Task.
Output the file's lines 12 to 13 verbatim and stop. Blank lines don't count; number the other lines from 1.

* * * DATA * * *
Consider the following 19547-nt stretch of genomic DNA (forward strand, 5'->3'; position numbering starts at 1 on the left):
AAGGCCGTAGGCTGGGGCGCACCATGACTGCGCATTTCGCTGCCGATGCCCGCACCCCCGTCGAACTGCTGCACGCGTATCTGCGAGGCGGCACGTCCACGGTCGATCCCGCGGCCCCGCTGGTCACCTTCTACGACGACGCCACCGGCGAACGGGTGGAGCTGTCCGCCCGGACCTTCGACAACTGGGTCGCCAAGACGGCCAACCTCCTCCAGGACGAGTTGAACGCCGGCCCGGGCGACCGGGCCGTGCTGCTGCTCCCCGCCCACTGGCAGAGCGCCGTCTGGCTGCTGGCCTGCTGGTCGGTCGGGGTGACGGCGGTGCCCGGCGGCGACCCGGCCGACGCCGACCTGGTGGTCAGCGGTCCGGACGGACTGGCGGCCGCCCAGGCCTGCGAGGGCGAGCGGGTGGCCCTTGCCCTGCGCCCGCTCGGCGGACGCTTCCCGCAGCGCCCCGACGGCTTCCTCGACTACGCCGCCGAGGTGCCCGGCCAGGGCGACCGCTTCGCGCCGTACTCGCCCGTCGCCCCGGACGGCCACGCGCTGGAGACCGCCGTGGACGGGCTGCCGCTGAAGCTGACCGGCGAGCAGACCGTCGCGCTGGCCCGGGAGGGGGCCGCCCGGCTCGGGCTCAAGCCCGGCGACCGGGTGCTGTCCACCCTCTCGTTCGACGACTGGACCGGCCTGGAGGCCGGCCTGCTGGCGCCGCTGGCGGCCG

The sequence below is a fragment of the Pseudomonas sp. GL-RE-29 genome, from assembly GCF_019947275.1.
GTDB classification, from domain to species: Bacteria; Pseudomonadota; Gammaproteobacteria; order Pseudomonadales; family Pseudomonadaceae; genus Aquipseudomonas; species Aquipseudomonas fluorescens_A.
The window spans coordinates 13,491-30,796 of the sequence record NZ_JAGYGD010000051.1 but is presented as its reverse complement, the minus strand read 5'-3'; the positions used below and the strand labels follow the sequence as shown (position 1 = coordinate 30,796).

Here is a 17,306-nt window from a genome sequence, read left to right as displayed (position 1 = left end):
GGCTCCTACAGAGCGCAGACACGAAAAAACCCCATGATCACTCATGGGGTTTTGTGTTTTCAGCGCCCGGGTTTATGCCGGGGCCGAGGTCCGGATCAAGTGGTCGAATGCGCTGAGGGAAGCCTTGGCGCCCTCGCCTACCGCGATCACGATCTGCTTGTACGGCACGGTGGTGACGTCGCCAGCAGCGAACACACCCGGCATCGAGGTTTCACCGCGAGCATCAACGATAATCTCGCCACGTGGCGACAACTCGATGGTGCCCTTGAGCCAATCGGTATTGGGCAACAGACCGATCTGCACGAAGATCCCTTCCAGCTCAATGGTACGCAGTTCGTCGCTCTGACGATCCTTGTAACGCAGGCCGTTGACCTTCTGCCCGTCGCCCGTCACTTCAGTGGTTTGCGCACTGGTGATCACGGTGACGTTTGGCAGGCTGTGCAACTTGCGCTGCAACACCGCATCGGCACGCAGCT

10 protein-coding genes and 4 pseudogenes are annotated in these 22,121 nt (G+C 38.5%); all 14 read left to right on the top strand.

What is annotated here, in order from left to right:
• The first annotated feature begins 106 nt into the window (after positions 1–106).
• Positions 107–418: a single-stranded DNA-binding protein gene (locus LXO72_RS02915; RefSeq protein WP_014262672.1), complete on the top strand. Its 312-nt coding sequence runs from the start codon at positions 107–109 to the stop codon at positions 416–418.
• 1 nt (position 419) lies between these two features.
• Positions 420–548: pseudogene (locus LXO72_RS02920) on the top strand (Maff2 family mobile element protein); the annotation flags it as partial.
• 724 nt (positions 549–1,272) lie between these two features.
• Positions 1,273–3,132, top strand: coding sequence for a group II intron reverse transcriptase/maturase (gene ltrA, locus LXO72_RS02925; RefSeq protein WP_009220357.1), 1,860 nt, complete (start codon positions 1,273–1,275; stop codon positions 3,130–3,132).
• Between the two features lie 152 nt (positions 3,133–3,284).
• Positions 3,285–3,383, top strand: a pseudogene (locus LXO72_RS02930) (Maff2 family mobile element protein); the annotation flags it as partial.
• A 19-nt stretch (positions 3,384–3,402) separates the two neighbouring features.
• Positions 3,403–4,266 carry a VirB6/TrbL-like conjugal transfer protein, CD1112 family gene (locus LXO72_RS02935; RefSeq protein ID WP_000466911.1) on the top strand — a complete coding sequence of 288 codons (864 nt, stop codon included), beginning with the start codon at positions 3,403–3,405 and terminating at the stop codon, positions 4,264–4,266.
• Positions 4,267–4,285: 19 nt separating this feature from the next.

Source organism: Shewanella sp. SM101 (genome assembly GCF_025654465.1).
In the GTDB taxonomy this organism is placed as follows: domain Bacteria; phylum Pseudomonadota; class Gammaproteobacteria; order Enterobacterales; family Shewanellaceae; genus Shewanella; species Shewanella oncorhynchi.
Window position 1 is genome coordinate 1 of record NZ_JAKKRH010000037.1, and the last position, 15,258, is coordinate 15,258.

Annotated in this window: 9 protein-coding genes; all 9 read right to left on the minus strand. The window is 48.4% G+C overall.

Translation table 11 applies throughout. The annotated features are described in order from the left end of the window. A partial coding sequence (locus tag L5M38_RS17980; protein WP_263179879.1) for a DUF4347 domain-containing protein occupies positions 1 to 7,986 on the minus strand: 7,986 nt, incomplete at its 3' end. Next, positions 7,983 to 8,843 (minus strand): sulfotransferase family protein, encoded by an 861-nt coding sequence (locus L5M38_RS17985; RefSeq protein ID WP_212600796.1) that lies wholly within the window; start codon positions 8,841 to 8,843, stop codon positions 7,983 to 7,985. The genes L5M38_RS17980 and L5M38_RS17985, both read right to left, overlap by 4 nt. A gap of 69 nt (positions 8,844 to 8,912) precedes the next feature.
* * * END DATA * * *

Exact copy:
• 1 nt (position 419) lies between these two features.
• Positions 420–548: pseudogene (locus LXO72_RS02920) on the top strand (Maff2 family mobile element protein); the annotation flags it as partial.